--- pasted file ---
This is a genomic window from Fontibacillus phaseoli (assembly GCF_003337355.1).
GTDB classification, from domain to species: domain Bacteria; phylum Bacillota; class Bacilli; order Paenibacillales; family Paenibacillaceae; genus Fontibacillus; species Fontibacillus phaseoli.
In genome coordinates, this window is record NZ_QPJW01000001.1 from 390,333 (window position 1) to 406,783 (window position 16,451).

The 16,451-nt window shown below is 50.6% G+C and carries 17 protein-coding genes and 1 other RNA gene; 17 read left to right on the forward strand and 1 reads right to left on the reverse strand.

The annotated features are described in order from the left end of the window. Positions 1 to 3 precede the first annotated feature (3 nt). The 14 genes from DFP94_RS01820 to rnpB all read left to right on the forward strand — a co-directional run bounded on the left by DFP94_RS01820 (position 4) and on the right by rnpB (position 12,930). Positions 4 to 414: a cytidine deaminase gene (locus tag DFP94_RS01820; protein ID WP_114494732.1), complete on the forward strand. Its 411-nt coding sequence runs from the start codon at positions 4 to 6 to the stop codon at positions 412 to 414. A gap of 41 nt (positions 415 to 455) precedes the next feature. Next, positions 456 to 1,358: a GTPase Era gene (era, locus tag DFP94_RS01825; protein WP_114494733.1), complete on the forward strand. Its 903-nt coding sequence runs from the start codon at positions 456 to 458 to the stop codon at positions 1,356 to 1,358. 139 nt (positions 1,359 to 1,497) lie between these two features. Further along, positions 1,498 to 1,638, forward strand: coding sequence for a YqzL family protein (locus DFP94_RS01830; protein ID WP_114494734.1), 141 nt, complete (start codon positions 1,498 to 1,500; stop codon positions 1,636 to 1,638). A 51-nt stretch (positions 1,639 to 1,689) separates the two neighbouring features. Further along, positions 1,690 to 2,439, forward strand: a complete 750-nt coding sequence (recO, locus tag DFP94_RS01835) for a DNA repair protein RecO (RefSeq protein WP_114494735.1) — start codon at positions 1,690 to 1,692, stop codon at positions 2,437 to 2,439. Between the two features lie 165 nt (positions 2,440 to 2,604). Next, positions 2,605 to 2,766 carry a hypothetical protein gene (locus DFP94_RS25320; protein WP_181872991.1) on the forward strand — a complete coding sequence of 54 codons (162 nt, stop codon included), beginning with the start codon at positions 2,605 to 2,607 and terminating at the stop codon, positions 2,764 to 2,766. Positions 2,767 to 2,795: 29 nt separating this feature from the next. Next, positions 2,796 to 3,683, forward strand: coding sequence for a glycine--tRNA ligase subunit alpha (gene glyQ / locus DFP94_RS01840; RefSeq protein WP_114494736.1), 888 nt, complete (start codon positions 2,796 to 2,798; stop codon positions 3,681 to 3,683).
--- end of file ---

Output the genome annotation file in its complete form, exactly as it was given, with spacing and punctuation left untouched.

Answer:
This is a genomic window from Fontibacillus phaseoli (assembly GCF_003337355.1).
GTDB classification, from domain to species: domain Bacteria; phylum Bacillota; class Bacilli; order Paenibacillales; family Paenibacillaceae; genus Fontibacillus; species Fontibacillus phaseoli.
In genome coordinates, this window is record NZ_QPJW01000001.1 from 390,333 (window position 1) to 406,783 (window position 16,451).

The 16,451-nt window shown below is 50.6% G+C and carries 17 protein-coding genes and 1 other RNA gene; 17 read left to right on the forward strand and 1 reads right to left on the reverse strand.

The annotated features are described in order from the left end of the window. Positions 1 to 3 precede the first annotated feature (3 nt). The 14 genes from DFP94_RS01820 to rnpB all read left to right on the forward strand — a co-directional run bounded on the left by DFP94_RS01820 (position 4) and on the right by rnpB (position 12,930). Positions 4 to 414: a cytidine deaminase gene (locus tag DFP94_RS01820; protein ID WP_114494732.1), complete on the forward strand. Its 411-nt coding sequence runs from the start codon at positions 4 to 6 to the stop codon at positions 412 to 414. A gap of 41 nt (positions 415 to 455) precedes the next feature. Next, positions 456 to 1,358: a GTPase Era gene (era, locus tag DFP94_RS01825; protein WP_114494733.1), complete on the forward strand. Its 903-nt coding sequence runs from the start codon at positions 456 to 458 to the stop codon at positions 1,356 to 1,358. 139 nt (positions 1,359 to 1,497) lie between these two features. Further along, positions 1,498 to 1,638, forward strand: coding sequence for a YqzL family protein (locus DFP94_RS01830; protein ID WP_114494734.1), 141 nt, complete (start codon positions 1,498 to 1,500; stop codon positions 1,636 to 1,638). A 51-nt stretch (positions 1,639 to 1,689) separates the two neighbouring features. Further along, positions 1,690 to 2,439, forward strand: a complete 750-nt coding sequence (recO, locus tag DFP94_RS01835) for a DNA repair protein RecO (RefSeq protein WP_114494735.1) — start codon at positions 1,690 to 1,692, stop codon at positions 2,437 to 2,439. Between the two features lie 165 nt (positions 2,440 to 2,604). Next, positions 2,605 to 2,766 carry a hypothetical protein gene (locus DFP94_RS25320; protein WP_181872991.1) on the forward strand — a complete coding sequence of 54 codons (162 nt, stop codon included), beginning with the start codon at positions 2,605 to 2,607 and terminating at the stop codon, positions 2,764 to 2,766. Positions 2,767 to 2,795: 29 nt separating this feature from the next. Next, positions 2,796 to 3,683, forward strand: coding sequence for a glycine--tRNA ligase subunit alpha (gene glyQ / locus DFP94_RS01840; RefSeq protein WP_114494736.1), 888 nt, complete (start codon positions 2,796 to 2,798; stop codon positions 3,681 to 3,683).